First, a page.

Mobile Crisis Outreach Team offers 24/7 help for mental health needs in San Juan County
Most residents in San Juan County already know to call 9-1-1 when they encounter a fire or physical health emergency, but a relatively new service in the community is available for residents who are in a mental health crisis.
Samantha Johnson heads the Mobile Crisis Outreach Team (MCOT) in San Juan County. In a March 22 interview with Red Rock 92.7 FM Johnson described the team's work. “We’ll meet you where you are, we’ll help you get through the crisis, connect you with services and help you figure out where to go from there.”
The Mobile Crisis Outreach Team is free to users and is indeed mobile.
Johnson says in the first 18-months of the program in San Juan County they’ve traveled throughout the county from Monument Valley to La Sal responding to mental health crises of residents throughout the county.
Visits are done in unmarked vehicles, and members of MCOT keep their work confidential, members of the team respond to requests for help from individuals, concerned family members as well as law enforcement officers.
While the team is able to travel anywhere in the county they are also equipped to help people immediately with phone and video calls. Johnson explains the need for the team in San Juan County, “People don’t always have the time to schedule a therapy appointment and wait the two weeks or however long it takes to get in, sometimes they need help right then, that’s what we do. I think its important because it makes mental healthcare more accessible. One of the most important things we do is we meet people where they are and its a free service.”
Residents and their family members can reach out to the team through a variety of means including calling the Utah Crisis Line at 800-273-8255 (TALK) or 801-587-3000. That 24/7 line connects callers to licensed mental health clinicians who can help callers immediately and connect them to the San Juan MCOT team if necessary. Users can also contact San Juan Counseling directly where MCOT is based at 435-678-2992 or visit their offices during business hours at 735 S 200 W in Blanding.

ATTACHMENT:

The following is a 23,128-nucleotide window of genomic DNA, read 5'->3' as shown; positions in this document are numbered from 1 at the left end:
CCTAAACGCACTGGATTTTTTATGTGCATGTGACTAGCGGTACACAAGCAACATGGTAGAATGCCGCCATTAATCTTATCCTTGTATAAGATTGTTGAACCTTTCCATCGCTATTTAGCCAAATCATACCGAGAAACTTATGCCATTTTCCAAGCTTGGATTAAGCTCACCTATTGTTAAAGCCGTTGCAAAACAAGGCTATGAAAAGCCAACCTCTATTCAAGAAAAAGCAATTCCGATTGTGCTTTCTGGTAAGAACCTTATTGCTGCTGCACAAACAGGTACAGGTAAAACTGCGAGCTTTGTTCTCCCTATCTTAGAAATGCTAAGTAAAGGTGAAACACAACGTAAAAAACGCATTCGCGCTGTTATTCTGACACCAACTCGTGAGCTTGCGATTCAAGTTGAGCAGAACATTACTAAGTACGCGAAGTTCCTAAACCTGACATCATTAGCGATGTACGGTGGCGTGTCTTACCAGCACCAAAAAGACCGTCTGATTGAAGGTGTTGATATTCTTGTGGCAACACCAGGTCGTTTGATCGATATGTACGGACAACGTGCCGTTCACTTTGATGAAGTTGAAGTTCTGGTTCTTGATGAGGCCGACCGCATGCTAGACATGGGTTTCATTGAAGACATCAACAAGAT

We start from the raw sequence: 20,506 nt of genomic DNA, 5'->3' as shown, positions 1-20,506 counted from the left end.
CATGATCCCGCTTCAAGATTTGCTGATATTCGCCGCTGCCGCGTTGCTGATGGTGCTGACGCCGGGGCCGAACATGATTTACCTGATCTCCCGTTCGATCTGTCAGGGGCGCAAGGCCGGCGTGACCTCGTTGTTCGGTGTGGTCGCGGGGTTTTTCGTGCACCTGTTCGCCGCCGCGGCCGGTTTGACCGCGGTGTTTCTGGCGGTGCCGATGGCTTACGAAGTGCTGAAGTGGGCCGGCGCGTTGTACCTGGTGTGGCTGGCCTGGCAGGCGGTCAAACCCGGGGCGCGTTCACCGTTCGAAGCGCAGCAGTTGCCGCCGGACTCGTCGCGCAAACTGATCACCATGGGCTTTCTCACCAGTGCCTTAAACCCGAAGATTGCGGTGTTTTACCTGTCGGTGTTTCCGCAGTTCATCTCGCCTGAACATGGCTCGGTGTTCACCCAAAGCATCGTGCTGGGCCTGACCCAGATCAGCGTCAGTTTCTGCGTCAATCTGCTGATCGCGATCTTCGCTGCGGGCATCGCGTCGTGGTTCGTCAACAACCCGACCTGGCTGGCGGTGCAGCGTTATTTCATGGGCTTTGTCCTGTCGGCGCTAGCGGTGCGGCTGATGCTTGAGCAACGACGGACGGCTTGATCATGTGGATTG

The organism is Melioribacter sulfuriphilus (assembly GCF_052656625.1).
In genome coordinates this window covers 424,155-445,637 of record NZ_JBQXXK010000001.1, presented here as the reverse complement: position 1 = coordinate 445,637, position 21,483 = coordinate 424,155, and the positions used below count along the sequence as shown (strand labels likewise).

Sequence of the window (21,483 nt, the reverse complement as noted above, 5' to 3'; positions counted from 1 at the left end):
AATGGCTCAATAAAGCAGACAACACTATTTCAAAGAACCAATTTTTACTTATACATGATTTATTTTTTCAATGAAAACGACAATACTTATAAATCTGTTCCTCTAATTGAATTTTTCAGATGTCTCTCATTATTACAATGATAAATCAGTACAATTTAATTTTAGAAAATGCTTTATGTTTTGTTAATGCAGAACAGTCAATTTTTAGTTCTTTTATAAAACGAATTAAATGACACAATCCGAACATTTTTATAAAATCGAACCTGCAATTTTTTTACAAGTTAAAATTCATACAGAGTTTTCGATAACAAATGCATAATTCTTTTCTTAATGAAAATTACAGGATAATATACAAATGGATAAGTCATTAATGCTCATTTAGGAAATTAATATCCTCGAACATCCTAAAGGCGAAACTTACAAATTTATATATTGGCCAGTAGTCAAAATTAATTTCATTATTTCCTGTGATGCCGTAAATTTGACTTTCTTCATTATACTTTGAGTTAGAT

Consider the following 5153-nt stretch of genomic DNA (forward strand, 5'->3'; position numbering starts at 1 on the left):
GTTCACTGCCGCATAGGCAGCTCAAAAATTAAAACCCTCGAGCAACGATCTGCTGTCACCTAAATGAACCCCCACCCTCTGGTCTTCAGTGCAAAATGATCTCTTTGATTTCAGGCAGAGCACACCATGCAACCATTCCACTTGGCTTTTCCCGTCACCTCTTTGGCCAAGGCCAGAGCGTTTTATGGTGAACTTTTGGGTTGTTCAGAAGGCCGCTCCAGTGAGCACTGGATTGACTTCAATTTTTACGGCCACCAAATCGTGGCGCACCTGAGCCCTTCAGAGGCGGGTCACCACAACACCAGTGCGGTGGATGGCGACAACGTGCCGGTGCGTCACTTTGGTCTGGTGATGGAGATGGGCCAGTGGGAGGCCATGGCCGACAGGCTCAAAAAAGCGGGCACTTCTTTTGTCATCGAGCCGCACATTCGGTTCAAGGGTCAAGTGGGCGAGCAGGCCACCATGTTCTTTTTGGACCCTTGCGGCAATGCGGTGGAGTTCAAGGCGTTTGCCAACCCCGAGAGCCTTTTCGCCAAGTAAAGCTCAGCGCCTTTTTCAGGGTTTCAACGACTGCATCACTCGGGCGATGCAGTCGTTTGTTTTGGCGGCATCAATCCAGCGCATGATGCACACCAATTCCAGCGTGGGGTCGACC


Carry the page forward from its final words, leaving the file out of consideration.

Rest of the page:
What defines a crisis? Johnson says that’s really up to the individual. “One crisis for someone might not be a crisis for someone else. A lot of it depends on what your resources are,” Johnson explains, “What we do deal a lot with is people having suicidal thoughts. So that’s something that we’re very experienced in but really any sort of mental-health crisis that’s defined by the client if you feel like you need help, we’re here to help you.”
Funding for rural MCOT’s came in 2020 as the result of an effort from state representative Steve Eliason (R) of Sandy. Although the program is new to rural Utah, Salt Lake County has deployed MCOT’s since 2012. Information from the Utah Crisis Service Data shows that of the last 5,300 calls received by the state crisis line about half 2,500 were related to situational stress, while 1,100 were related to suicidal ideation.
Johnson says while they’re trained for responding to people who are having suicidal thoughts they also talk to people in other crises. “We’ve gotten calls from people just feeling stressed out about their job, feeling stressed out about life, we’ve worked with people who have just lost a loved one. So it's not always just suicidal thoughts just kind of any hard thing that you’re going through that you might just need a little extra help.”
Follow-up services from MCOT teams can help residents get connected to a therapist, the county MCOT team also sometimes make several visits with the same residents.
Johnson says a key to their success is their two-way partnership with local law enforcement agencies. “They call us and we call them when we need them. We don’t want our police officers to be have to dealing with mental health crises. We want them to call us so that we’re there to support them and we’re also calling them to come be a back-up with us if we feel like a situation might not be entirely safe but it’s really a two-way street.”
Johnson estimates about one-third of their calls are from law enforcement agencies and has praised local entities for their collaborative work.
A 2020 Utah report shared the experience of an anonymous MCOT user, who shared how they were able to talk through anxiety related to financial and relationship stress.“I was given strategies for self-care and resources for therapy, even without insurance coverage. I can’t believe they would come out to my home and spend the time to help me in this way. I appreciate this so much. You have been lifesavers for me.”
Although she can’t share specific stories, Johnson says she’s seen the difference the program has made for individuals in San Juan County. “We’ve had family members and individuals that we’ve helped reach out to us after the fact just to thank us. To me, that really shows me that we’re really helping people and we’re making a difference.”
Johnson estimates San Juan County’s Mobile Crisis Outreach Team travels out to 3-4 calls a week, with variation depending on the week.
“We have the availability to come out and help you, so don’t be afraid to call.”